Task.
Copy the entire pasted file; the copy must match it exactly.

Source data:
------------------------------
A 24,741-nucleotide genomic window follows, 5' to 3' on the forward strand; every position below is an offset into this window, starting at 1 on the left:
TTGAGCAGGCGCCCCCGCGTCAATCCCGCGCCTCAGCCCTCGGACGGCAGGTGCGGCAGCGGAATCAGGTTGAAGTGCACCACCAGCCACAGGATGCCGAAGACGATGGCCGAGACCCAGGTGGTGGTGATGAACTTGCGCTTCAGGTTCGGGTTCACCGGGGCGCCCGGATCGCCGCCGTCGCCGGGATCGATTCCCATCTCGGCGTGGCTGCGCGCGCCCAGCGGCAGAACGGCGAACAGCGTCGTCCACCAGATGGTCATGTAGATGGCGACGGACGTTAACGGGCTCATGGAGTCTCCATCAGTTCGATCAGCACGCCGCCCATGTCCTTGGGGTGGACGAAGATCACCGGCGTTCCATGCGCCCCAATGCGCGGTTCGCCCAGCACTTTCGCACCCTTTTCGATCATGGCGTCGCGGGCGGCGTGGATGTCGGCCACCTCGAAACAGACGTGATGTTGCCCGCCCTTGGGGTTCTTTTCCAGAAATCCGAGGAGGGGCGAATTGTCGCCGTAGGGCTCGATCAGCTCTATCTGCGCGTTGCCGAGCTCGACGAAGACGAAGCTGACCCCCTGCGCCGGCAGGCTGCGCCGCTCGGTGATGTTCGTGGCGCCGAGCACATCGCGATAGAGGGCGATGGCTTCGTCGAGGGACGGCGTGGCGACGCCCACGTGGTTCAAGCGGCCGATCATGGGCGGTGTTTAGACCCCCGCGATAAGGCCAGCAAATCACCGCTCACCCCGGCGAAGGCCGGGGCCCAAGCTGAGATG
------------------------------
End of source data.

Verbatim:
A 24,741-nucleotide genomic window follows, 5' to 3' on the forward strand; every position below is an offset into this window, starting at 1 on the left:
TTGAGCAGGCGCCCCCGCGTCAATCCCGCGCCTCAGCCCTCGGACGGCAGGTGCGGCAGCGGAATCAGGTTGAAGTGCACCACCAGCCACAGGATGCCGAAGACGATGGCCGAGACCCAGGTGGTGGTGATGAACTTGCGCTTCAGGTTCGGGTTCACCGGGGCGCCCGGATCGCCGCCGTCGCCGGGATCGATTCCCATCTCGGCGTGGCTGCGCGCGCCCAGCGGCAGAACGGCGAACAGCGTCGTCCACCAGATGGTCATGTAGATGGCGACGGACGTTAACGGGCTCATGGAGTCTCCATCAGTTCGATCAGCACGCCGCCCATGTCCTTGGGGTGGACGAAGATCACCGGCGTTCCATGCGCCCCAATGCGCGGTTCGCCCAGCACTTTCGCACCCTTTTCGATCATGGCGTCGCGGGCGGCGTGGATGTCGGCCACCTCGAAACAGACGTGATGTTGCCCGCCCTTGGGGTTCTTTTCCAGAAATCCGAGGAGGGGCGAATTGTCGCCGTAGGGCTCGATCAGCTCTATCTGCGCGTTGCCGAGCTCGACGAAGACGAAGCTGACCCCCTGCGCCGGCAGGCTGCGCCGCTCGGTGATGTTCGTGGCGCCGAGCACATCGCGATAGAGGGCGATGGCTTCGTCGAGGGACGGCGTGGCGACGCCCACGTGGTTCAAGCGGCCGATCATGGGCGGTGTTTAGACCCCCGCGATAAGGCCAGCAAATCACCGCTCACCCCGGCGAAGGCCGGGGCCCAAGCTGAGATG